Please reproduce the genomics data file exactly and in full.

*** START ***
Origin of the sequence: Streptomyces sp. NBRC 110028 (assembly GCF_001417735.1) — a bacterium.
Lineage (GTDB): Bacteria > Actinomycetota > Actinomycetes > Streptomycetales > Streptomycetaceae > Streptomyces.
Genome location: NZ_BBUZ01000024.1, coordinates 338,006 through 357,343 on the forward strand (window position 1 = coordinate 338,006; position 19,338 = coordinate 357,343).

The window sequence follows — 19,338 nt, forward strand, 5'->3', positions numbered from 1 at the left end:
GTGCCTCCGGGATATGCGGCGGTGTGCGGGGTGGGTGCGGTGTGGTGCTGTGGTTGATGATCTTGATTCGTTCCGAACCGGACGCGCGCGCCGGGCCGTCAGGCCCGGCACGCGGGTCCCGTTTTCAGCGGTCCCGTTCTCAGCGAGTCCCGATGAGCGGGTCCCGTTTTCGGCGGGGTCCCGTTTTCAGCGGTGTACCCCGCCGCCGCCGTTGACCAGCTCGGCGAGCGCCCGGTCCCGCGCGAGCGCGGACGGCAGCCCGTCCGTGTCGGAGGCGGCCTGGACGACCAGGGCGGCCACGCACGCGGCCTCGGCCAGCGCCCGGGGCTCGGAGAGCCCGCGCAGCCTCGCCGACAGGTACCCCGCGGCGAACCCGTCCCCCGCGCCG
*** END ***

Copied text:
Origin of the sequence: Streptomyces sp. NBRC 110028 (assembly GCF_001417735.1) — a bacterium.
Lineage (GTDB): Bacteria > Actinomycetota > Actinomycetes > Streptomycetales > Streptomycetaceae > Streptomyces.
Genome location: NZ_BBUZ01000024.1, coordinates 338,006 through 357,343 on the forward strand (window position 1 = coordinate 338,006; position 19,338 = coordinate 357,343).

The window sequence follows — 19,338 nt, forward strand, 5'->3', positions numbered from 1 at the left end:
GTGCCTCCGGGATATGCGGCGGTGTGCGGGGTGGGTGCGGTGTGGTGCTGTGGTTGATGATCTTGATTCGTTCCGAACCGGACGCGCGCGCCGGGCCGTCAGGCCCGGCACGCGGGTCCCGTTTTCAGCGGTCCCGTTCTCAGCGAGTCCCGATGAGCGGGTCCCGTTTTCGGCGGGGTCCCGTTTTCAGCGGTGTACCCCGCCGCCGCCGTTGACCAGCTCGGCGAGCGCCCGGTCCCGCGCGAGCGCGGACGGCAGCCCGTCCGTGTCGGAGGCGGCCTGGACGACCAGGGCGGCCACGCACGCGGCCTCGGCCAGCGCCCGGGGCTCGGAGAGCCCGCGCAGCCTCGCCGACAGGTACCCCGCGGCGAACCCGTCCCCCGCGCCG